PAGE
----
RPMint: What a package wants

One of the challenges of developing RPMint is rebuilding all of the packages using a modern compiler. Sparemint was built with gcc 2.95.3 almost exclusively which is incredibly dated. We are on GCC version 7 now! Unfortunately for ease of use, building software for the coldfire variant is going to require GCC 4.x at minimum.

Often rebuilding an older package with a newer compiler exposes source code errors or incompatibilities. The typical path is... upgrade your compiler, upgrade your package. Sometimes newer packages change entirely how they work, even their names. This means that the initial build of each package will require a whole new round of changes, patching and testing to get moving. We've made good progress on this. The results can be found here http://storage.atari-source.org/atari/personal/coldfire_packages/ with brand new ports including coreutils, procps-ng, shadow and more.

Part of the goals of this system is the move from a hand built hand architected system to a system that has all of the dependencies known and carefully specified.  Such a thing would make it so that the system can automatically query what packages it needs to build and in what order.  The two fun discoveries that lead to this post are graphviz and repoquery.  The former allows you to create a simple chart of dependencies in text and render it in a graphical format.  Convenient!

 Alas evaluating dependencies still requires you to carefully examine the build output to look for libraries and things the configure script is looking for as well as what is built in.  Not to mention what language the package is compiled in and more.  It occurred to me though that all modern distributions autobuild and would have to go through the same thing so some useful tools might already be present on my fedora box.  And indeed I wasn't disappointed.  The first scenario is to find out what packages may depend on a particular package.  For instance, zlib is a library that may be linked into many other tools.  tar for instance would use the linked in zlib when specifying the "z" option.  If you didn't link it in, then that mostly standard option wouldn't be available.  Similarly git might link openssl.  If it misses that option, it may still work but it may not be able to communicate to an https web server.  Also a fairly standard option these days.  The fact is for the most part you'd want these packages to work how they would on a modern linux system, and so looking at the dependencies on these systems will get you close.  That command is:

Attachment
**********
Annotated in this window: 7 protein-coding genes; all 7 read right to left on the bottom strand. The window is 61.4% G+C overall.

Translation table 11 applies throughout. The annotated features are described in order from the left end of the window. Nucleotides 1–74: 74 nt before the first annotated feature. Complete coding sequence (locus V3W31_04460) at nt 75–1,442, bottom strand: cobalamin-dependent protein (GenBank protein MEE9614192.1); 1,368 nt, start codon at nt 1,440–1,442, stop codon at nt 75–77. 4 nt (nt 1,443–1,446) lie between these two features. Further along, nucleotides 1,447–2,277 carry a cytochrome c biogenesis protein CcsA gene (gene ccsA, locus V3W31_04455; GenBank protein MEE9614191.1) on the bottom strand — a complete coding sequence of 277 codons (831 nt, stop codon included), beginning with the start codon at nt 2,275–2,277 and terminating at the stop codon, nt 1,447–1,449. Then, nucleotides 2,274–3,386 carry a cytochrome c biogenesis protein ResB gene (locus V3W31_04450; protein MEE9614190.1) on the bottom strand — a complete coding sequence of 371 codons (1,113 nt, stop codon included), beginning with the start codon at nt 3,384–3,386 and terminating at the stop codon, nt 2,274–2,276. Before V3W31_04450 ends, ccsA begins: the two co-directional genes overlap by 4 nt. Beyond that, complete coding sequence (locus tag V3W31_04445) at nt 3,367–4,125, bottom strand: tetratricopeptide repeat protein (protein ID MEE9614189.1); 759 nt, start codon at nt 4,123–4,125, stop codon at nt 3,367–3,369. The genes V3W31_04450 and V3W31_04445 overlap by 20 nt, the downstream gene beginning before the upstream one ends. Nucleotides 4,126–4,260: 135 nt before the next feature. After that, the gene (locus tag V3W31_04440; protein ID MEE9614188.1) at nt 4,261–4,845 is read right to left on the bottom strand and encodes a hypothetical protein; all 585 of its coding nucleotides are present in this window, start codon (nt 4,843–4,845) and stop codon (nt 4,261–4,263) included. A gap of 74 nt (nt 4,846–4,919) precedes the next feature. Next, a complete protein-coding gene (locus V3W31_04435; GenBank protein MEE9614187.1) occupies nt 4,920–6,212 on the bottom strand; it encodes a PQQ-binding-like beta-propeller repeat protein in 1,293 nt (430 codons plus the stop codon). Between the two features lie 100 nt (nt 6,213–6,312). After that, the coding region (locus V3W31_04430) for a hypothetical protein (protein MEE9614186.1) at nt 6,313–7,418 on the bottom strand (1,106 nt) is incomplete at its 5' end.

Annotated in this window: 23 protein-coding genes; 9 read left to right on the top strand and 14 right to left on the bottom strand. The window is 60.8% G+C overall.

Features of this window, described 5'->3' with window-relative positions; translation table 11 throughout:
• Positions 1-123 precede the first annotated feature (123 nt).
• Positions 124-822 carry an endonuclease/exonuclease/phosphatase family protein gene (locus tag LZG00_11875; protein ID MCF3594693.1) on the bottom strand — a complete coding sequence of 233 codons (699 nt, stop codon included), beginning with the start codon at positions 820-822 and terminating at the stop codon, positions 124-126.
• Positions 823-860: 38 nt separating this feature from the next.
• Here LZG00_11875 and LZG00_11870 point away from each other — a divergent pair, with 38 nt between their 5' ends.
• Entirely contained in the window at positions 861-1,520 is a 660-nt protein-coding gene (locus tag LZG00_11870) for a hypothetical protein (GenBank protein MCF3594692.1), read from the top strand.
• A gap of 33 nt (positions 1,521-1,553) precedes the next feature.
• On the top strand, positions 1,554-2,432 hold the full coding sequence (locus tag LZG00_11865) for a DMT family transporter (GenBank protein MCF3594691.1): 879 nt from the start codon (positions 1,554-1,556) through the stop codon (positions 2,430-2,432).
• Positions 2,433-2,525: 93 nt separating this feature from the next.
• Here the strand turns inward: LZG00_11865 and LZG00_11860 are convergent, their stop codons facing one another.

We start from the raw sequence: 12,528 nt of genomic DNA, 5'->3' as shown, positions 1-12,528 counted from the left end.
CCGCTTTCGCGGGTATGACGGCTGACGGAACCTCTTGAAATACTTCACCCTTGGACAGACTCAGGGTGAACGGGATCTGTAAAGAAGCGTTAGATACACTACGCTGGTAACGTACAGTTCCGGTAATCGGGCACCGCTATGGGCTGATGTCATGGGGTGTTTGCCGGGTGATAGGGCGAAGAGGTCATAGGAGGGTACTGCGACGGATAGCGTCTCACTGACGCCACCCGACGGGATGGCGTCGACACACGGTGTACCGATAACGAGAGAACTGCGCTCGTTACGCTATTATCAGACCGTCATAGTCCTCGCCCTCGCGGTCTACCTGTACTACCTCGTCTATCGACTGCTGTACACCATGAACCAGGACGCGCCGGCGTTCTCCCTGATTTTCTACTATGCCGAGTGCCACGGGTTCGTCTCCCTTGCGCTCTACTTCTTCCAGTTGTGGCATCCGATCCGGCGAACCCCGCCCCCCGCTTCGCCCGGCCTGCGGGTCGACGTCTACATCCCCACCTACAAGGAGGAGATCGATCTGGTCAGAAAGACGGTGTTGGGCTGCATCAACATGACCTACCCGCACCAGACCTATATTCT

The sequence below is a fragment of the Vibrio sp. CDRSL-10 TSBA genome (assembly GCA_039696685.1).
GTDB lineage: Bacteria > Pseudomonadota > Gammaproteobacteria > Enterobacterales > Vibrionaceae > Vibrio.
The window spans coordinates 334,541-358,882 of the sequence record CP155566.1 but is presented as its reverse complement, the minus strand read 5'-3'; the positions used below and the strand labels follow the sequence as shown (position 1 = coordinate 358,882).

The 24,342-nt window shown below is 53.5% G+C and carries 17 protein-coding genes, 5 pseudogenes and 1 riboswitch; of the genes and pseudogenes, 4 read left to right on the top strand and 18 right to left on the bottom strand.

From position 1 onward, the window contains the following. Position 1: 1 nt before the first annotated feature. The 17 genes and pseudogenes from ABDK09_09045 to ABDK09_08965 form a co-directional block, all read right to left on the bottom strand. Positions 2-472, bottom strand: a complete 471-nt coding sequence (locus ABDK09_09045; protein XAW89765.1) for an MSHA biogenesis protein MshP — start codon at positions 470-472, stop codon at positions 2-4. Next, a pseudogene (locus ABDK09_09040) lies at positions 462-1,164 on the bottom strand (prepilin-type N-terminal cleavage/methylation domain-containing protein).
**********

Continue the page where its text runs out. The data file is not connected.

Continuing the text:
dnf repoquery --whatrequires "packagename"

And in response you'll get a list of all the packages that require zlib as they are setup.  Pretty useful to double check my work.  Also interesting is:

dnf repoquery --requires "packagename"

In the instance of running this against git you get:

emacs-filesystem >= 25.2
emacs-filesystem >= 25.3
git-core = 2.13.0-2.fc26
git-core = 2.13.6-2.fc26
git-core-doc = 2.13.0-2.fc26
git-core-doc = 2.13.6-2.fc26
perl(:VERSION) >= 5.8.0
perl-Git = 2.13.0-2.fc26
perl-Git = 2.13.6-2.fc26

Pretty neat that you can see right down to the individual perl modules you'll need to build the perl portions of Git.  Will all of these dependencies make it through to rpmint?  Maybe not at first, but there is no harm in someone would like to see them submitting a revised spec that pulls in the dependency and builds the package linking in support for it.  The neat thing is that if the dependencies are well specified the package can be rebuilt automatically for all supported platforms and importantly, all packages that depend on or link to the particular package can be automatically detected, rebuilt and bumped a release version.